INTENSIVE DISTANCE TRAINING DOES NOT INTERFERE WITH NORMAL GROWTH
Eisenmann, J. C., & Malina, R. M. (2002). Growth status and estimated growth rate of young distance runners. International Journal of Sports Medicine, 23, 168-173.
Male and female distance runners (initial ages 8-15.1 yr) were tested annually. After 4-5 years, assessments of growth patterns and features were made on males (N = 20) and females (N = 16). Runners' growth was compared to published US norms.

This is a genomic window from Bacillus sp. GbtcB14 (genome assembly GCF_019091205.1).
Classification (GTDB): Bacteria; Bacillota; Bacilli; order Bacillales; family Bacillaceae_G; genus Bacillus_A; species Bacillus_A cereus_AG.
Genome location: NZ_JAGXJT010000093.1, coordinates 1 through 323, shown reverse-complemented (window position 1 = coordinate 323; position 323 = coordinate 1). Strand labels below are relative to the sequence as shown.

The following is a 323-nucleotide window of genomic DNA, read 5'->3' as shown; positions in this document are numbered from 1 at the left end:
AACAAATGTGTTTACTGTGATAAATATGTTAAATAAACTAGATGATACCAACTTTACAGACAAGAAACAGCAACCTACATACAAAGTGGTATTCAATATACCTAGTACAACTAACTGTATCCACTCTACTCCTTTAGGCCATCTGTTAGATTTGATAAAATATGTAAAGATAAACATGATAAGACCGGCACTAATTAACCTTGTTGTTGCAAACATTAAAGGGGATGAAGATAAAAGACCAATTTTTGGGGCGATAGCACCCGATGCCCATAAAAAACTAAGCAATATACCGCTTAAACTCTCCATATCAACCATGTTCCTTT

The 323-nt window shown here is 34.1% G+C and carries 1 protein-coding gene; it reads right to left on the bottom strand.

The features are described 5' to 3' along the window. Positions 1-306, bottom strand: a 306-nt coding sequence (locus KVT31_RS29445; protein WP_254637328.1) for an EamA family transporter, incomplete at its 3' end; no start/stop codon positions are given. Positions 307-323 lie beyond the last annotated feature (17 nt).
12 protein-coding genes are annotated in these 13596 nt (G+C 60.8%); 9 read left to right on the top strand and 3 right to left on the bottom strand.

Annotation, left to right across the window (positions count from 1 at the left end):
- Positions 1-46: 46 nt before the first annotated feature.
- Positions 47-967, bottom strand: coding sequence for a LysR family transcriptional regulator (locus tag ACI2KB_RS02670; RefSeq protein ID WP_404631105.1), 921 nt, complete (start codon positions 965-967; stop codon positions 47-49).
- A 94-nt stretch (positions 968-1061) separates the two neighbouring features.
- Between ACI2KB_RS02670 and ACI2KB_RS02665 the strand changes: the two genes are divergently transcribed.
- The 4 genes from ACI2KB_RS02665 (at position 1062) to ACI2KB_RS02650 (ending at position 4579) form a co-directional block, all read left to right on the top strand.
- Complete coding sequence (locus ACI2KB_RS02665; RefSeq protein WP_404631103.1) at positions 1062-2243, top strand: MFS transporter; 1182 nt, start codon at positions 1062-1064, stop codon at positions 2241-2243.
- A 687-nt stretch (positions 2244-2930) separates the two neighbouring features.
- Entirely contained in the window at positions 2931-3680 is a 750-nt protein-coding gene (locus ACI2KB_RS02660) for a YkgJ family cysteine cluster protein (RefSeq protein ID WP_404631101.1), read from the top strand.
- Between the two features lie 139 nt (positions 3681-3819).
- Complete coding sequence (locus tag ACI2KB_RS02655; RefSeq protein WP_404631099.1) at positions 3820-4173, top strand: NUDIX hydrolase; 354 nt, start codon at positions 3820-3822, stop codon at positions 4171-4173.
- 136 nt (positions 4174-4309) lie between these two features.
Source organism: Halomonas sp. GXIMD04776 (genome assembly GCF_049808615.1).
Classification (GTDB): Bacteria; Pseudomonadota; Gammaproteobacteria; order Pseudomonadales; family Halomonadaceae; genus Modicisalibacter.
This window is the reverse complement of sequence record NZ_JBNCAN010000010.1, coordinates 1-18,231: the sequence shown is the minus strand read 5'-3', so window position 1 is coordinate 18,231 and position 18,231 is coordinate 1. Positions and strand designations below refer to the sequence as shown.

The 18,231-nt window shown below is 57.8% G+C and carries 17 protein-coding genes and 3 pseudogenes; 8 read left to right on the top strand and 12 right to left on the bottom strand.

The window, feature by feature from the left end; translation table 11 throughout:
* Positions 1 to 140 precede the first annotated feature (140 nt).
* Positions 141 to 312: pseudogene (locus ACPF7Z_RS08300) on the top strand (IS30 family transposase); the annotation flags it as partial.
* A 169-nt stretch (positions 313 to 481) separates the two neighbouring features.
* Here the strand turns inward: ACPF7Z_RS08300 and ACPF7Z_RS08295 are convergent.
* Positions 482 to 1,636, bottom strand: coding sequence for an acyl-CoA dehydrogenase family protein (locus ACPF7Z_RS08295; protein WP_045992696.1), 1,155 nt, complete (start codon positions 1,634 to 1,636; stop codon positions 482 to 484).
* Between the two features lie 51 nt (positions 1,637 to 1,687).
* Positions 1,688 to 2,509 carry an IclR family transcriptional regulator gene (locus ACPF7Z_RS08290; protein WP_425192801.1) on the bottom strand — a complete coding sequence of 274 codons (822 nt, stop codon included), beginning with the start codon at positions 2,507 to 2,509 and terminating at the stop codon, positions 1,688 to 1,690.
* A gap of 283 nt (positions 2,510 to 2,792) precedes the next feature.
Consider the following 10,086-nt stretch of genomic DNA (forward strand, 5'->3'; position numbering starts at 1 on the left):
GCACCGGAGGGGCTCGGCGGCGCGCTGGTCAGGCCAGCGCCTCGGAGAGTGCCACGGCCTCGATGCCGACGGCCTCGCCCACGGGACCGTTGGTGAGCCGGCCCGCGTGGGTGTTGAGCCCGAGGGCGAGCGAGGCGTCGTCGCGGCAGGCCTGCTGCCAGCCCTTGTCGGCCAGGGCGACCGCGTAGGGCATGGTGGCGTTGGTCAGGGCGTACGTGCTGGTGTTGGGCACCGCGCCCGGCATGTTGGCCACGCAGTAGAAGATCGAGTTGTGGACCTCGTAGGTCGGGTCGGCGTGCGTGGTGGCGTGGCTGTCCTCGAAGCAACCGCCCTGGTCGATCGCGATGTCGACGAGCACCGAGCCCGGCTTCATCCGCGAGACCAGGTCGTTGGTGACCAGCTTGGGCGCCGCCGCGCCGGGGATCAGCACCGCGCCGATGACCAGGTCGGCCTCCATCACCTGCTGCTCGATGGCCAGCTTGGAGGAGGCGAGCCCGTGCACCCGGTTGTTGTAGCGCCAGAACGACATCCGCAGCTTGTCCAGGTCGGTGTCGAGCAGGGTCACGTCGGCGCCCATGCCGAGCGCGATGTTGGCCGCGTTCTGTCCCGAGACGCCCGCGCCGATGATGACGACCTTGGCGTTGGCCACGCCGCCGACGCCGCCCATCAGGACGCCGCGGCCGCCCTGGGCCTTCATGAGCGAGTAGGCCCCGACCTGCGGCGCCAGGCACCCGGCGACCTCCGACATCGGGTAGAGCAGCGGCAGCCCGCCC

Most features hovered around the normal values for adolescents. It was concluded that intensive endurance training during childhood and adolescence did not influence size attained and rate of growth in stature or body mass.
Implication. Intensive endurance training does not disrupt normal growth in children or adolescents.
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